Numbers getting mortgage approval falls by 8% in year to March

First-time buyers/trader uppers and downers appear to be hit by changes to lending rules and tight supply

The number of first-time buyers receiving mortgage approval fell by 11 per cent in the year to March

The number of first-time buyers receiving mortgage approval fell by 11 per cent in the year to March


The number of potential property buyers seeking mortgage approval fell by 8 per cent in the year to March, as a combination of the bad weather, tighter mortgage lending rules, reduced supply and a “tough comparison” with 2017 saw figures decline.

Davy Stockbrokers recently predicted mortgage lending would rise by 26 per cent to € 9.2 billion this year.

According to figures published on Monday by the Banking and Payments Federation, the value of mortgage approvals fell by 3 per cent in the year to March 2018, down to €763 million, and on a volume basis, were down by 8 per cent on the year, to 3,374. However Dermot O’Leary, economist with Goobody Stockbrokers, cautions that there is a “very tough comparison” with last year, when approvals soared by some 77 per cent in the first quarter, and that when looked at on a two-year change basis, approvals growth may have accelerated.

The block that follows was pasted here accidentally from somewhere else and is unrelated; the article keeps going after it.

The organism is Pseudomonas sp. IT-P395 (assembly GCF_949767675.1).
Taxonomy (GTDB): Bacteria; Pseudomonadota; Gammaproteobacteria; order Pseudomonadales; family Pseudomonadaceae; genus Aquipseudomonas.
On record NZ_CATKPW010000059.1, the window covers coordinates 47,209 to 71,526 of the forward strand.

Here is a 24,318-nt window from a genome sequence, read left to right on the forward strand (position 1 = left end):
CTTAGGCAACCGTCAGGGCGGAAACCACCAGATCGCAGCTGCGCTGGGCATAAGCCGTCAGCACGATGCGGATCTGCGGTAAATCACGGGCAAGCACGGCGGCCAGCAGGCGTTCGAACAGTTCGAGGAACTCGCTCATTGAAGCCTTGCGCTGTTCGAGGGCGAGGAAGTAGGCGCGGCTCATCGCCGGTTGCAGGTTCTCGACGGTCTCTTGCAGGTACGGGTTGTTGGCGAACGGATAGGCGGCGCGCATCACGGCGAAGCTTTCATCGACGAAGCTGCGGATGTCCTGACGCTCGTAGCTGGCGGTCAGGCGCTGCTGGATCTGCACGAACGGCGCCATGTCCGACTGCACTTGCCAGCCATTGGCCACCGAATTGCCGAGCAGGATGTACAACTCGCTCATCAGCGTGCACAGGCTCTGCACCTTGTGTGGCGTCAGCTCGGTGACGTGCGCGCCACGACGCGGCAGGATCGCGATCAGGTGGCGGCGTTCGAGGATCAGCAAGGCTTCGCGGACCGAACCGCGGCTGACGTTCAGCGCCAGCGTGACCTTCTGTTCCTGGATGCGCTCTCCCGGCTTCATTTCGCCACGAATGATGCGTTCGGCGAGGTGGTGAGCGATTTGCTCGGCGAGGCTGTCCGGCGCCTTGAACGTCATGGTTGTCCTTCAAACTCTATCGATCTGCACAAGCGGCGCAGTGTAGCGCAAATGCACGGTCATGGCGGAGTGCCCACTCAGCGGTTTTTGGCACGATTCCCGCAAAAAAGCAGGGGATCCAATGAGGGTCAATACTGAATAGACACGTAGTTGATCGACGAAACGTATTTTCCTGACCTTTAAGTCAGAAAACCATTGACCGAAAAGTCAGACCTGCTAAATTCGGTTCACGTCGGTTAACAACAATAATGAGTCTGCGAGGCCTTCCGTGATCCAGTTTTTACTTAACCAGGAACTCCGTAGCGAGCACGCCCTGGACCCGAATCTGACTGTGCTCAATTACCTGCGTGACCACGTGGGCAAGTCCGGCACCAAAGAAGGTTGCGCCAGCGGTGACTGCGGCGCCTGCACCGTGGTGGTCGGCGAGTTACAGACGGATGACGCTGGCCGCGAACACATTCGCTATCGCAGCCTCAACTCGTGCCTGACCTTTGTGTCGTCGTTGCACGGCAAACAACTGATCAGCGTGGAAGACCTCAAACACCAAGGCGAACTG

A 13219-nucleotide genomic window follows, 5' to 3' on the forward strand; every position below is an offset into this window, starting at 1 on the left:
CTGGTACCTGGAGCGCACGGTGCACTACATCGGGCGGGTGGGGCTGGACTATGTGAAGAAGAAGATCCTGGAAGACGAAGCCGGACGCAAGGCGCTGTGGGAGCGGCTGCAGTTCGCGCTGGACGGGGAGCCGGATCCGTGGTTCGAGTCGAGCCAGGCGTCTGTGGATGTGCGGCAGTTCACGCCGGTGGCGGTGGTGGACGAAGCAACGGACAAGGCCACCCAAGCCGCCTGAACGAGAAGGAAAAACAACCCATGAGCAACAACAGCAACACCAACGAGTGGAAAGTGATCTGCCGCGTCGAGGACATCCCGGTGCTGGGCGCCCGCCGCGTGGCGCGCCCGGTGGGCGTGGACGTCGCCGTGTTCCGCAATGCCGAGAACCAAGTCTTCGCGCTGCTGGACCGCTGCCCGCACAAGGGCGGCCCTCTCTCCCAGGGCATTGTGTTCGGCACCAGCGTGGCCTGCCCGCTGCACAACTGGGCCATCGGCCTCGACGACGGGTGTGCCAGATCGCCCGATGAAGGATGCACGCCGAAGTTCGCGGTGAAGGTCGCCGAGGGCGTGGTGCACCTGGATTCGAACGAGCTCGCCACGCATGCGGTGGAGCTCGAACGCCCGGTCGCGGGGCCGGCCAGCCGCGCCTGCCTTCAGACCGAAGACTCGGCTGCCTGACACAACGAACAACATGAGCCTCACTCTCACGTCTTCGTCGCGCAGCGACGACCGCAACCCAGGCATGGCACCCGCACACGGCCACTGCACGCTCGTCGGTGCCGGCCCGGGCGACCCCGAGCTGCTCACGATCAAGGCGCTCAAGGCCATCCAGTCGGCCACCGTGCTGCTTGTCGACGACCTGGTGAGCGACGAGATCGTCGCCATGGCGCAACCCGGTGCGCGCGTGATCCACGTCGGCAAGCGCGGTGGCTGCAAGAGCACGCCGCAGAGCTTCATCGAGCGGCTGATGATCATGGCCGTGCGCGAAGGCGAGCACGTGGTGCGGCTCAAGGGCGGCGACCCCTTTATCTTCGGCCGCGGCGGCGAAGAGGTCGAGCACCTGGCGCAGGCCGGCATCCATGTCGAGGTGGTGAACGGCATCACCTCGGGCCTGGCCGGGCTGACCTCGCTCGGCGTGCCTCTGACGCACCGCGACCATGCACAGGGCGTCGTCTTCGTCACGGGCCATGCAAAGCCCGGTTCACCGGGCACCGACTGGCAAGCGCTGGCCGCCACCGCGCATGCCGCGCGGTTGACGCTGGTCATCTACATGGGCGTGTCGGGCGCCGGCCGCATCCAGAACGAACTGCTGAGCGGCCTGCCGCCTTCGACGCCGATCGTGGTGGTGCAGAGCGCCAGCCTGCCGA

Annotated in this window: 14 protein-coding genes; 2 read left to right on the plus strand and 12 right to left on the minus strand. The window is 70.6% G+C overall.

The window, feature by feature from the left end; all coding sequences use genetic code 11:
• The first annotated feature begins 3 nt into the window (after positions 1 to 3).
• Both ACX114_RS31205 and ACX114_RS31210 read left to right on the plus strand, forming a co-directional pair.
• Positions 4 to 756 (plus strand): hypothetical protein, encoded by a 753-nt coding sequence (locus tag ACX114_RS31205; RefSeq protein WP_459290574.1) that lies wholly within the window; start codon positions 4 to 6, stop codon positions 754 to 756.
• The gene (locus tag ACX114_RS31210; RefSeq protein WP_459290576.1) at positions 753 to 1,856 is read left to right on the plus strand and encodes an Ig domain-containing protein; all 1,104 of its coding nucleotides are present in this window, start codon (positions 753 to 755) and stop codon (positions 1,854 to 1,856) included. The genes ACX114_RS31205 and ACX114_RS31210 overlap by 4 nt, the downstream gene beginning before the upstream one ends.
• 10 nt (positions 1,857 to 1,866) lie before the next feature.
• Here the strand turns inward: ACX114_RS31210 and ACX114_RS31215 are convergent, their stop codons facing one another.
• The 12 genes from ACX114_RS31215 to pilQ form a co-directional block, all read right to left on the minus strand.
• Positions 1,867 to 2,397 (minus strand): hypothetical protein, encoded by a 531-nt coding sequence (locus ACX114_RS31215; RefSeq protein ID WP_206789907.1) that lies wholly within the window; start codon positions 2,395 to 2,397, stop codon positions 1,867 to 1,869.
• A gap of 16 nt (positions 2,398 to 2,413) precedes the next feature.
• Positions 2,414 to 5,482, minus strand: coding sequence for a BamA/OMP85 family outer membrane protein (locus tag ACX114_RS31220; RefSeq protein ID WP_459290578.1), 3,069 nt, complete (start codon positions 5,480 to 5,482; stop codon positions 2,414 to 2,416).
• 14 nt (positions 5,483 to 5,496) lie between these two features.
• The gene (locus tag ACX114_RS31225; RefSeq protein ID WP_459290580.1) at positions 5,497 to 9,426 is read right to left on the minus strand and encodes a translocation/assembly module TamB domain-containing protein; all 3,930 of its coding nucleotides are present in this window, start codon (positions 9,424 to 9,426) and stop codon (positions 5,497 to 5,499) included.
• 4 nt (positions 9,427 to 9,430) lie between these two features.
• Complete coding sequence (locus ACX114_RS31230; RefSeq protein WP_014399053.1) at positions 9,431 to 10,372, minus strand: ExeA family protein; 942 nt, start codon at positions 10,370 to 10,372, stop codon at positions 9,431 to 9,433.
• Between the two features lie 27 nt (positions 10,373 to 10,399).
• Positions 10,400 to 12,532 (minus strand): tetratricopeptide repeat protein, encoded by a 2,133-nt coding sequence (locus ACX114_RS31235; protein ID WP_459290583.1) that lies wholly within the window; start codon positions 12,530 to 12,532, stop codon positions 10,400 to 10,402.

The number of first-time buyers receiving approval fell by 11 per cent in the year to March, although the value of these approvals declined by just 4.4 per cent, on the back of stronger property prices.

According to Mr O’Leary, a reason for the fall-off in FTB applications could be tweaks to the macro-prudential rules in Ireland at the start of the year. These tightened credit standards somewhat for FTBs, only allowing one in five applicants avail of an income multiple of more than 3.5 times their income, down from 25 per cent last year.

Approvals for trader-uppers also fell (-16.5 per cent) as did those for investors (-21.8 per cent). However, there is a marked increase in switchers (+50.5 per cent) albeit off a low base, as homeowners seek to lock into more competitive rates with a different lender.


Lagging approvals are mortgage drawdowns, and these continue to grow strongly. The value of mortgages drawn down in the first three months of the year grew by 22.4 per cent to €1,704 million – almost matching the same level of growth in the last quarter of 2017 – with the number of mortgages drawn down up by 13.5 per cent to 7,879.

Again, remortgaging and people switching was the fastest growing element, up by almost 60 per cent on the year, on the back of growing competition for mortgage rates, and higher property prices leaving people with the possibility of releasing equity. According to Mr O’Leary, at 13 per cent of new lending, remortgaging is now at the highest level since 2009.

First-time buyer drawdowns also grew sharply, up by 16 per cent by volume, as did investors (+13 per cent). However, trader uppers appear constrained, with growth of just 0.4 per cent when looked at by numbers.

“Lack of available stock remains the major issue holding back faster growth in mover-purchaser mortgages,” Mr O’Leary said.